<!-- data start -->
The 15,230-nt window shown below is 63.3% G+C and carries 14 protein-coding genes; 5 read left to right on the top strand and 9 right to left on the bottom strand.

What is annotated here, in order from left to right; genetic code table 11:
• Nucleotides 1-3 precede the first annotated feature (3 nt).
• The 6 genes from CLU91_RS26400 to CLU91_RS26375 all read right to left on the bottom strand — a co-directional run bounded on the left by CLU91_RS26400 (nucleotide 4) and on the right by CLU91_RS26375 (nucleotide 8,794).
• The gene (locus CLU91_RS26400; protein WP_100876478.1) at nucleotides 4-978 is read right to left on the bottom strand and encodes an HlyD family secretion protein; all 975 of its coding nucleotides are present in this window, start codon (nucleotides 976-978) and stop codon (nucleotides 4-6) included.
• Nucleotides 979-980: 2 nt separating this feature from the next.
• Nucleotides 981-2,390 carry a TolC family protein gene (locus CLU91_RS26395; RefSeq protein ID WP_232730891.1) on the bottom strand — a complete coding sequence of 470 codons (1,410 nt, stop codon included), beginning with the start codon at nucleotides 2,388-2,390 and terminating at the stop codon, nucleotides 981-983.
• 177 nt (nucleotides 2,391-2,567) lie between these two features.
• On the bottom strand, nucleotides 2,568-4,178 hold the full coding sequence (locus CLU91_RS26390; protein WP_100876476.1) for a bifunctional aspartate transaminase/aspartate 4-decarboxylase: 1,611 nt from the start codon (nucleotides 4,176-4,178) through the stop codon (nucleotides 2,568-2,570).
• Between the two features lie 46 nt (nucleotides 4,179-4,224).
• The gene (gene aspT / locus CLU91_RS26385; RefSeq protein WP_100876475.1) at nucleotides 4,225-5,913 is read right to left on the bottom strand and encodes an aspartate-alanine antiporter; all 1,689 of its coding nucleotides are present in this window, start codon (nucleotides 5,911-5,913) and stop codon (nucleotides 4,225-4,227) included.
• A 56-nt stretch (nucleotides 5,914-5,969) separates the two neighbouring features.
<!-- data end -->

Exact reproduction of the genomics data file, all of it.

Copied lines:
The 15,230-nt window shown below is 63.3% G+C and carries 14 protein-coding genes; 5 read left to right on the top strand and 9 right to left on the bottom strand.

What is annotated here, in order from left to right; genetic code table 11:
• Nucleotides 1-3 precede the first annotated feature (3 nt).
• The 6 genes from CLU91_RS26400 to CLU91_RS26375 all read right to left on the bottom strand — a co-directional run bounded on the left by CLU91_RS26400 (nucleotide 4) and on the right by CLU91_RS26375 (nucleotide 8,794).
• The gene (locus CLU91_RS26400; protein WP_100876478.1) at nucleotides 4-978 is read right to left on the bottom strand and encodes an HlyD family secretion protein; all 975 of its coding nucleotides are present in this window, start codon (nucleotides 976-978) and stop codon (nucleotides 4-6) included.
• Nucleotides 979-980: 2 nt separating this feature from the next.
• Nucleotides 981-2,390 carry a TolC family protein gene (locus CLU91_RS26395; RefSeq protein ID WP_232730891.1) on the bottom strand — a complete coding sequence of 470 codons (1,410 nt, stop codon included), beginning with the start codon at nucleotides 2,388-2,390 and terminating at the stop codon, nucleotides 981-983.
• 177 nt (nucleotides 2,391-2,567) lie between these two features.
• On the bottom strand, nucleotides 2,568-4,178 hold the full coding sequence (locus CLU91_RS26390; protein WP_100876476.1) for a bifunctional aspartate transaminase/aspartate 4-decarboxylase: 1,611 nt from the start codon (nucleotides 4,176-4,178) through the stop codon (nucleotides 2,568-2,570).
• Between the two features lie 46 nt (nucleotides 4,179-4,224).
• The gene (gene aspT / locus CLU91_RS26385; RefSeq protein WP_100876475.1) at nucleotides 4,225-5,913 is read right to left on the bottom strand and encodes an aspartate-alanine antiporter; all 1,689 of its coding nucleotides are present in this window, start codon (nucleotides 5,911-5,913) and stop codon (nucleotides 4,225-4,227) included.
• A 56-nt stretch (nucleotides 5,914-5,969) separates the two neighbouring features.